Audio-Technica ATH-M50S

  1. samrusoff
    Great 'phones
    Written by samrusoff
    Published Jul 30, 2010
    Pros - Comfortable, Passive Canceling
    Cons - Heavyweight, slightly muted
    These are great headphones for some one who is looking for great, isolated sound for cheap.
  2. Yonler
    Written by Yonler
    Published Jul 15, 2010
    Pros - Clear sound, good bass, comfortable, solid design, strong cable
    Cons - although cable is coiled still kinda long
    Like the title says my first real pair of headphones, i couldnt be any happier with them i love hearing all my music on these headphones and i hear music from many genres from classical to hip hop and rap. Love the bass since it doesnt drown all the other sounds like other headphones do, there really comfortable i wore them while being in nyc and the whole 4 hour trip back and i didnt have any complaints but that depends on how big your ears are i consider mine not to big so i didnt have much trouble with the size. Bought them at B&H superstore in NYC no regrets have great prices and great service even got to try them before buying. Over all I cant say anything bad about the headphones
    there great and do what they are said to do.
  3. Lunatique
    Excellent quality and value
    Written by Lunatique
    Published May 30, 2010
    Pros - Excellent value, substantial sub-bass , non-fatiguing, relatively neutral/accurate, folds for traveling
    Cons - Pleather gets sweaty, rotating earcups annoying if you're not a DJ, soundstage a bit small, not for those after perfectly neutral frequency response
    (Disclaimer: This review was written while considering the very low price-point of the M50, and what you can get for that amount of money. It does not mean the M50 can go up against the high-end headphones that cost several hundred to thousands of dollars. My main headphones are high-end headphones, and the M50 is only used while I'm doing tracking or traveling. I wouldn't use it as my everyday headphone since I have superior headphones for that, such as the Audez'e LCD-2.)
    The ATH-M50 is one of those rare products where the quality/price ratio really hits the sweet spot, and in fact is like a small miracle in the world of pro audio. When you get Grammy Award-winning audio engineers and producers like George Massenburg, Frank Filipetti, Al Schmitt...etc singing its praises publicly, you know it's got to be something special. (Though let's be honest--those guys probably wouldn't mix on the M50, although they'd do tracking on them.)

    The M50 pulls off the difficult balance of being neutral, accurate, and detailed while not causing listening fatigue, and that is one of the most important things to get right when it comes to any audio device. If the device hurts your ears with shrill or piercing treble, then no matter how "detailed and revealing" you think it is, you won't be able to withstand the sonic torture anyway. Designed as professional studio monitors, the M50 can be used all day long without any listening fatigue, and it's tonal balance is accurate enough that many respected audio engineers would not hesitate to do tracking with them (though mixing on them is probably asking a bit much). Being sealed headphones, they also are a favorite among musicians and singers when recording, as they do not bleed into the microphone like open headphones (which means you also won't bother the people sitting near you, unlike open headphones where others will hear a tinny version of what you're hearing).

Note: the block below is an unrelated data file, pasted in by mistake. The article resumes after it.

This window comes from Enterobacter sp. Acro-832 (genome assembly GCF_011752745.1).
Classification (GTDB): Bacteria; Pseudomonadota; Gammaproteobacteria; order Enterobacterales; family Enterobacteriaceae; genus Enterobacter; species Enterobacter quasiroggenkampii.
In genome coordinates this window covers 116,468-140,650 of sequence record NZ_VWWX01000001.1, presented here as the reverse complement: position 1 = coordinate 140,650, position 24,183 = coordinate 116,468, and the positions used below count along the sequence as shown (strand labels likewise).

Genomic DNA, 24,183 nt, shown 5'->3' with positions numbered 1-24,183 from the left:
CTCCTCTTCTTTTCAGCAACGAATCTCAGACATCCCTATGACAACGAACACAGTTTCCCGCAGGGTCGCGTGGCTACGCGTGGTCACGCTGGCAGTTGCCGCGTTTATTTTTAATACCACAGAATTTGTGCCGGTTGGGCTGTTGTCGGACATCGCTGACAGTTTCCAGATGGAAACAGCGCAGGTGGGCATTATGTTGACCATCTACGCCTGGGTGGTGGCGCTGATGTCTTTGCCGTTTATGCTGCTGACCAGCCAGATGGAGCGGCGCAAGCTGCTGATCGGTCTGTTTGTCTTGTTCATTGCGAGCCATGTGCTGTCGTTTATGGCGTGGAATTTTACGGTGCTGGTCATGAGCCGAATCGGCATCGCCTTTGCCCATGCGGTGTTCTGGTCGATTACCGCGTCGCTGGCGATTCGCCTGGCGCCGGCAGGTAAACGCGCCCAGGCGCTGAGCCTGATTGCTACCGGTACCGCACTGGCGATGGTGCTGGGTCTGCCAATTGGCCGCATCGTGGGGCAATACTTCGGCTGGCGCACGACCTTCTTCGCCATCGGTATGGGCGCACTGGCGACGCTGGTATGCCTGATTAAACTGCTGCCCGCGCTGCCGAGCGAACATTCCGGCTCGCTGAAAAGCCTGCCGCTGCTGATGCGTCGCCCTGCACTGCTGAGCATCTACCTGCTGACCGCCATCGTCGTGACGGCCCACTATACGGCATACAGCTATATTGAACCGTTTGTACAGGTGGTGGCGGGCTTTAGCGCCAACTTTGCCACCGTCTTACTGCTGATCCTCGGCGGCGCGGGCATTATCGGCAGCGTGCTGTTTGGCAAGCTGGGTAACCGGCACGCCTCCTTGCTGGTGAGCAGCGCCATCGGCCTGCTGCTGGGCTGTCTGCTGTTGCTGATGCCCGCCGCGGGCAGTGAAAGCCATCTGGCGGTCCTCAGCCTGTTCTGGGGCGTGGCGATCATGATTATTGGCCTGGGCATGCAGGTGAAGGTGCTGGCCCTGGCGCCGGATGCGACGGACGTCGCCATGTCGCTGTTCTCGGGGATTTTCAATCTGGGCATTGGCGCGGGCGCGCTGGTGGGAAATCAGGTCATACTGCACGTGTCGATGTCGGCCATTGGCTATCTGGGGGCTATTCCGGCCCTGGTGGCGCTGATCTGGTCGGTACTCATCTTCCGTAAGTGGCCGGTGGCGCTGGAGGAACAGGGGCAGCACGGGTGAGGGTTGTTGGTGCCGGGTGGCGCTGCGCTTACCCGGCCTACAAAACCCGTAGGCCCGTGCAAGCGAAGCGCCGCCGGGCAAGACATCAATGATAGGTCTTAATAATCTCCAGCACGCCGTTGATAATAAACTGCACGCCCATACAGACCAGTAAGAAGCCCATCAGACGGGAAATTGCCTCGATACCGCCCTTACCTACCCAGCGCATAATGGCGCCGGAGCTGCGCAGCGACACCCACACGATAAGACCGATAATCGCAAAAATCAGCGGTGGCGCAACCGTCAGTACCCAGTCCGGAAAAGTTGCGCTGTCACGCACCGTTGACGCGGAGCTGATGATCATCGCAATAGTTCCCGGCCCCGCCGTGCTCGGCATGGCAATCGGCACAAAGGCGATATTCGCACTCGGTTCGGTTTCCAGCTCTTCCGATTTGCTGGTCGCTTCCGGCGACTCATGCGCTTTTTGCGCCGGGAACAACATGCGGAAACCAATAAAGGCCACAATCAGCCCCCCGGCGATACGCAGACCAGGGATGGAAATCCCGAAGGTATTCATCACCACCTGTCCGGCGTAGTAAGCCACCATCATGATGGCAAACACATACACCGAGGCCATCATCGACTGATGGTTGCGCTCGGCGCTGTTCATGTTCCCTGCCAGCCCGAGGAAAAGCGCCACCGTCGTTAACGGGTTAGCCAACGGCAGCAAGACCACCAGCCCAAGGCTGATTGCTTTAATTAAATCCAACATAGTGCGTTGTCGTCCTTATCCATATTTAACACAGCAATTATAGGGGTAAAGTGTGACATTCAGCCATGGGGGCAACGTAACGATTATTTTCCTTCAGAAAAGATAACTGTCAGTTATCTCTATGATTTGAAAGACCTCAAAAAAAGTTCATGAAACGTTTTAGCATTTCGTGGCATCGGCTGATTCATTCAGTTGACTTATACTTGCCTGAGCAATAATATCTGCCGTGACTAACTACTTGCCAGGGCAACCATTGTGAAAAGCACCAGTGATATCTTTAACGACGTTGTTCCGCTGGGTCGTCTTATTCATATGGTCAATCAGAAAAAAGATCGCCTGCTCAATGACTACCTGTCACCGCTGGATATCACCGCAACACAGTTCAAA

One of the most outstanding characteristics of the M50 is its sub-bass extension (50Hz and below), which is both deep and substantial. The quantity of bass is slightly more than neutral, so it's a good headphone for those who likes a bit more bass than neutral. Its raised bass is a broad and gentle curve and sounds quite natural and pleasing, and is not annoyingly bloated or distorted. 

    The mids and the treble are smooth, and the treble never gets gratings like many other headphones. If I must nitpick, I might say that the treble is slight hard and has a metallic timbre when compared to open-back headphones. But it doesn't get in the way of the music too much and it's only noticeable if you do A/B comparisons with headphones that have very smooth/neutral treble response and know intimately how specific instruments are supposed to sound (such as the cymbals on a drum kit). What I really love about the M50's upper mids and treble is that it follows the rule of "First, do no harm." With other headphones that "fake" detail by raising a few to several dB's in the lower treble/high-mids region, some songs can sound very shrill and fatiguing--especially on sharp snare hits or vocal sibilance--but on the M50, those tracks sound quite balanced and natural, never harsh and irritating.